However, the changes they suggest are not easy and nor are they achievable in the immediate to short term. We need to aspire to the future and face head on the challenges of change. So instead of thinking of next week or next year we need to think in terms of “by the time this student leaves this school in six years time s/he will be able to...” and then fill in the gaps. If the answer to that is have a free throw average of +80% or run 100m in sub 12 seconds then work to that goal, but if it is “value the physically active life” then what learning process do we have to have in place to achieve this six years hence? Is it more than short dietary interventions that may be forgotten by the end of the six years?
Sallis and McKenzie’s main argument is that adult physical inactivity is an epidemically-proportioned cause of cardiovascular and other chronic diseases and that this serves as a strong rationale to shift the orientation of physical education squarely towards health. In doing so they hold that childhood inactivity is directly related to adult inactivity and therefore by changing the first you will positively impact on the second. They argue that because “school physical education is the only major institution that can address the health-related activity needs of virtually all children” it should be seen as a major contributor to improvement of the USA’s health crisis.
In making this case the authors suggest while PE has not historically been viewed as a public health programme they are compelling reasons for such a shift in thinking. With the dangers of cardiovascular disease (CVD) and premature mortality and the strong links to physical activity (or the lack of it) Sallis and McKenzie believed that PE could be redesigned to serve as a preventer to sedentary lifestyle. They even go as far as suggesting that a “reasonable yet untested hypothesis” would be that such a change could influence up to 97% of the population. In this paper they make other “probably”, “speculative” and unsubstantiated claims and assumptions about physical activity and health.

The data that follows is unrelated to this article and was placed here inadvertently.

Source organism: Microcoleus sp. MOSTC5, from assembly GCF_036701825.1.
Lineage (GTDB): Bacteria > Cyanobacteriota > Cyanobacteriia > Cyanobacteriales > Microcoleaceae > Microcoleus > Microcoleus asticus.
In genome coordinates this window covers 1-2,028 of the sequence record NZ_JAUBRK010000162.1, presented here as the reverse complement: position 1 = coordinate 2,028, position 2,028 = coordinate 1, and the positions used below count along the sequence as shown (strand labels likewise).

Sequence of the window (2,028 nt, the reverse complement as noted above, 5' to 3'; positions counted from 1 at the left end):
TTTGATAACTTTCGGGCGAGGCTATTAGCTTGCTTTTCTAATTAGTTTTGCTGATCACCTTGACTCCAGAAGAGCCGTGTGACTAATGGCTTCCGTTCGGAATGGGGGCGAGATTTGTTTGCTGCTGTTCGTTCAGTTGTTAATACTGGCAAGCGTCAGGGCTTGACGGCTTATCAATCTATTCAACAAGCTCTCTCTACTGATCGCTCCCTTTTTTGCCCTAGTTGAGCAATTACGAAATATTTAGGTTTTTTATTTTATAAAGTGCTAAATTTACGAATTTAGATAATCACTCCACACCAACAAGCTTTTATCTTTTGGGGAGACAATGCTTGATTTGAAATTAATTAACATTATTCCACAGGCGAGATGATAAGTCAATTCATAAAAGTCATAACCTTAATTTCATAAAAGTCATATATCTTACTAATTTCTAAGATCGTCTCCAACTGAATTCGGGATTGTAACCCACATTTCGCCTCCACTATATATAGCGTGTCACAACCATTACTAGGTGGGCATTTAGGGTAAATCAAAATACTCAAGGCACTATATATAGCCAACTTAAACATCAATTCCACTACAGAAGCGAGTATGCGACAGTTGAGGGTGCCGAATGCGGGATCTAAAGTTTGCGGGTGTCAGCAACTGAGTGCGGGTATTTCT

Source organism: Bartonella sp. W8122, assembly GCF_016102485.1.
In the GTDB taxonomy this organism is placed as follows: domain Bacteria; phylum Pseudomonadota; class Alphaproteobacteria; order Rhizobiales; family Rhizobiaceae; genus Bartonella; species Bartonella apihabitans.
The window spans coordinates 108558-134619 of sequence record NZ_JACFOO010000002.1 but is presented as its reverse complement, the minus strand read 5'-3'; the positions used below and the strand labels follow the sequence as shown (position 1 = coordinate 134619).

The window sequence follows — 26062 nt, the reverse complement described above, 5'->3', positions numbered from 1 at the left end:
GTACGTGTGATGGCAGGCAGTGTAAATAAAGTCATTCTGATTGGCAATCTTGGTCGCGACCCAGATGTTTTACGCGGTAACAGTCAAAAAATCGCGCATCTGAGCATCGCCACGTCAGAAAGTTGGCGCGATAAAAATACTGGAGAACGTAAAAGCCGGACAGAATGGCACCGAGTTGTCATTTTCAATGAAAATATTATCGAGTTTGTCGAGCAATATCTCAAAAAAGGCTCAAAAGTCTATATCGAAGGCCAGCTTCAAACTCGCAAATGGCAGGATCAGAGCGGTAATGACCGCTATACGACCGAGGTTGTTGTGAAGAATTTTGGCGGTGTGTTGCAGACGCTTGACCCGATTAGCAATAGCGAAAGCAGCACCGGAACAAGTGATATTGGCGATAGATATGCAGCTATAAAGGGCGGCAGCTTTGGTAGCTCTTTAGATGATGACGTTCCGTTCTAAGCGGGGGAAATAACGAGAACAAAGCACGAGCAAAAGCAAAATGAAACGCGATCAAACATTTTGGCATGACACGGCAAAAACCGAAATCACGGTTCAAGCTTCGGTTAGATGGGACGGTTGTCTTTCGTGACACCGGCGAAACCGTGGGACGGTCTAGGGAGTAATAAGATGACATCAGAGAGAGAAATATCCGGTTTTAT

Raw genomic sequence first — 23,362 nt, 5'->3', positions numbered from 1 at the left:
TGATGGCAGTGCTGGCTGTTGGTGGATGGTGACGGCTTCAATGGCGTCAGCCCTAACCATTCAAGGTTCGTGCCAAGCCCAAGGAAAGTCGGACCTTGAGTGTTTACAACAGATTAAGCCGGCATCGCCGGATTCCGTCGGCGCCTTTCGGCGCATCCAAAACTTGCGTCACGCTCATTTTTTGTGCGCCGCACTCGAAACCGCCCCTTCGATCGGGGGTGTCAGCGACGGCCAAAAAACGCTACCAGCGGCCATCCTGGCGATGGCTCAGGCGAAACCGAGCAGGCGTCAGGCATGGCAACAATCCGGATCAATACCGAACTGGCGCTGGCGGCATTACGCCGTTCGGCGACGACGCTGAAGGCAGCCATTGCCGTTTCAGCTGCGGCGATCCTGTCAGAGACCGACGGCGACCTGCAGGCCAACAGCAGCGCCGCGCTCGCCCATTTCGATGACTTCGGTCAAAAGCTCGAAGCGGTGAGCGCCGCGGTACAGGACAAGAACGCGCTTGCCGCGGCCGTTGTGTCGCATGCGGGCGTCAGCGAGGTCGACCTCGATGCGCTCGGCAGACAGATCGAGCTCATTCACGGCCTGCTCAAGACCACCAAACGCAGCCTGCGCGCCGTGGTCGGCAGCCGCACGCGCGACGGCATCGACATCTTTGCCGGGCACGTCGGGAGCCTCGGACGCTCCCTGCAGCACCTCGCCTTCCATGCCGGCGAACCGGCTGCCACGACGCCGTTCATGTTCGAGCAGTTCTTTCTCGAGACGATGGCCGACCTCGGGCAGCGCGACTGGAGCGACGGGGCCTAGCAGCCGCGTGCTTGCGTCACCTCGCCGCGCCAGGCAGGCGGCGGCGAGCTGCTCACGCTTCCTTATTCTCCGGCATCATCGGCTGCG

However, they also make a case that any “comprehensive approach to promoting children’s health must go beyond the confines of the school”. This means involving families and the community in the educative process, even if school remains as the centrepiece of any intervention. Sallis and McKenzie also argue that 50% of elementary age children don’t have adequate time for PE, that they are neither active in class nor prepared for lifetime activities, and finally that they are too often taught by non-specialists (see blog on Hoffman). This argument certainly holds true with many others and sits at the crux of the educative arguments made around PE.
The authors focus on elementary schools and hold that teachers trained in physical education are better able to change behaviours around physical activity. However, while I support their implicit argument that elementary school is where we should initially focus our efforts in improving PE by employing specialist teachers, I would argue that this does not take into account current teacher education or expectations around pedagogy and content in PE. To that end we need to find way of achieving teacher and school ‘buy in’ to any form of change. Furthermore, that change needs to be educative and not simply programmatic.
What’s next? As part of this series of blogs I propose the following as a way of considering the implications of this research- Think, Act, Change (or TAC for short).
Think about findings of the paper – do they resonate? Use the comment box below to ask question, seek clarification, may be challenge the findings.?
Act on what you’ve read. What do you believe? Is this your responsibility or just something else to be put on your plate? Is there action to take? If so, what might it be.
Change what you do in response to your thoughts and actions? Is this a personal undertaking? Please let the community know about it.
I wouldn’t expect every paper to get beyond the T or even the A of TAC but if one paper resonates enough to get to C then hopefully all this is worthwhile. Good luck.
Originally Published 29th may 2013